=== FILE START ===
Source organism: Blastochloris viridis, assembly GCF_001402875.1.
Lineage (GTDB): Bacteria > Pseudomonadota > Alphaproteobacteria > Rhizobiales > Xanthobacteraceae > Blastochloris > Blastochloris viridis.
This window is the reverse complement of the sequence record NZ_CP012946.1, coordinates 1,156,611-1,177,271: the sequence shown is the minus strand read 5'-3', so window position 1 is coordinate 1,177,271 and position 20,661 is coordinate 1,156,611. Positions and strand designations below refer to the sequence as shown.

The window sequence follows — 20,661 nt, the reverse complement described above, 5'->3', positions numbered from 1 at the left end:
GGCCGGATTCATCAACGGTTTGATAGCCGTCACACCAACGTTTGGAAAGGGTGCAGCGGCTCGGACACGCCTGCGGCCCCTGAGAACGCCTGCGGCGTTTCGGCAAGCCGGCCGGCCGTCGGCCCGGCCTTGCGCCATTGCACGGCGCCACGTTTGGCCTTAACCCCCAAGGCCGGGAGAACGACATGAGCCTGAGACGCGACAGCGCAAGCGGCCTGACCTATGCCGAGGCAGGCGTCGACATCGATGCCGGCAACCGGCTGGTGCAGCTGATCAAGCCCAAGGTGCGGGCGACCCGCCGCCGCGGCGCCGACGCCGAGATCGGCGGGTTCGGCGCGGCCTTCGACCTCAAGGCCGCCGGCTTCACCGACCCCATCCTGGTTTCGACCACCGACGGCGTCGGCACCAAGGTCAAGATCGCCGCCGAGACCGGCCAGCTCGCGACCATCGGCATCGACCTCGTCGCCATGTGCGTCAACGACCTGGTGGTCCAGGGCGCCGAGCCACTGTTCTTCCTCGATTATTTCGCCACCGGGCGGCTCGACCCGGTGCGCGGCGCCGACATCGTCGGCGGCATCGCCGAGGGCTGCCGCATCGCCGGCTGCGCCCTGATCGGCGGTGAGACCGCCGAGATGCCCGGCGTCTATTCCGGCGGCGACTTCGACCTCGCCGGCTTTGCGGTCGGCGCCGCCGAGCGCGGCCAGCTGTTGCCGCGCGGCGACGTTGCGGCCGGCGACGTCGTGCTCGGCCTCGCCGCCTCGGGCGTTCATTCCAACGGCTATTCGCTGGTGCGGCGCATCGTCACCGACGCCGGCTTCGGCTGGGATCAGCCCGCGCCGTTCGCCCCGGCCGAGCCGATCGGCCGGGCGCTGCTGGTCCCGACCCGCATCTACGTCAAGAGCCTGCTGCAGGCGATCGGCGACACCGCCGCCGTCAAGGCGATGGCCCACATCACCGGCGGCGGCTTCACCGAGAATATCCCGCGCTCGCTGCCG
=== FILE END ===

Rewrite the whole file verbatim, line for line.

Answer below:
Source organism: Blastochloris viridis, assembly GCF_001402875.1.
Lineage (GTDB): Bacteria > Pseudomonadota > Alphaproteobacteria > Rhizobiales > Xanthobacteraceae > Blastochloris > Blastochloris viridis.
This window is the reverse complement of the sequence record NZ_CP012946.1, coordinates 1,156,611-1,177,271: the sequence shown is the minus strand read 5'-3', so window position 1 is coordinate 1,177,271 and position 20,661 is coordinate 1,156,611. Positions and strand designations below refer to the sequence as shown.

The window sequence follows — 20,661 nt, the reverse complement described above, 5'->3', positions numbered from 1 at the left end:
GGCCGGATTCATCAACGGTTTGATAGCCGTCACACCAACGTTTGGAAAGGGTGCAGCGGCTCGGACACGCCTGCGGCCCCTGAGAACGCCTGCGGCGTTTCGGCAAGCCGGCCGGCCGTCGGCCCGGCCTTGCGCCATTGCACGGCGCCACGTTTGGCCTTAACCCCCAAGGCCGGGAGAACGACATGAGCCTGAGACGCGACAGCGCAAGCGGCCTGACCTATGCCGAGGCAGGCGTCGACATCGATGCCGGCAACCGGCTGGTGCAGCTGATCAAGCCCAAGGTGCGGGCGACCCGCCGCCGCGGCGCCGACGCCGAGATCGGCGGGTTCGGCGCGGCCTTCGACCTCAAGGCCGCCGGCTTCACCGACCCCATCCTGGTTTCGACCACCGACGGCGTCGGCACCAAGGTCAAGATCGCCGCCGAGACCGGCCAGCTCGCGACCATCGGCATCGACCTCGTCGCCATGTGCGTCAACGACCTGGTGGTCCAGGGCGCCGAGCCACTGTTCTTCCTCGATTATTTCGCCACCGGGCGGCTCGACCCGGTGCGCGGCGCCGACATCGTCGGCGGCATCGCCGAGGGCTGCCGCATCGCCGGCTGCGCCCTGATCGGCGGTGAGACCGCCGAGATGCCCGGCGTCTATTCCGGCGGCGACTTCGACCTCGCCGGCTTTGCGGTCGGCGCCGCCGAGCGCGGCCAGCTGTTGCCGCGCGGCGACGTTGCGGCCGGCGACGTCGTGCTCGGCCTCGCCGCCTCGGGCGTTCATTCCAACGGCTATTCGCTGGTGCGGCGCATCGTCACCGACGCCGGCTTCGGCTGGGATCAGCCCGCGCCGTTCGCCCCGGCCGAGCCGATCGGCCGGGCGCTGCTGGTCCCGACCCGCATCTACGTCAAGAGCCTGCTGCAGGCGATCGGCGACACCGCCGCCGTCAAGGCGATGGCCCACATCACCGGCGGCGGCTTCACCGAGAATATCCCGCGCTCGCTGCCG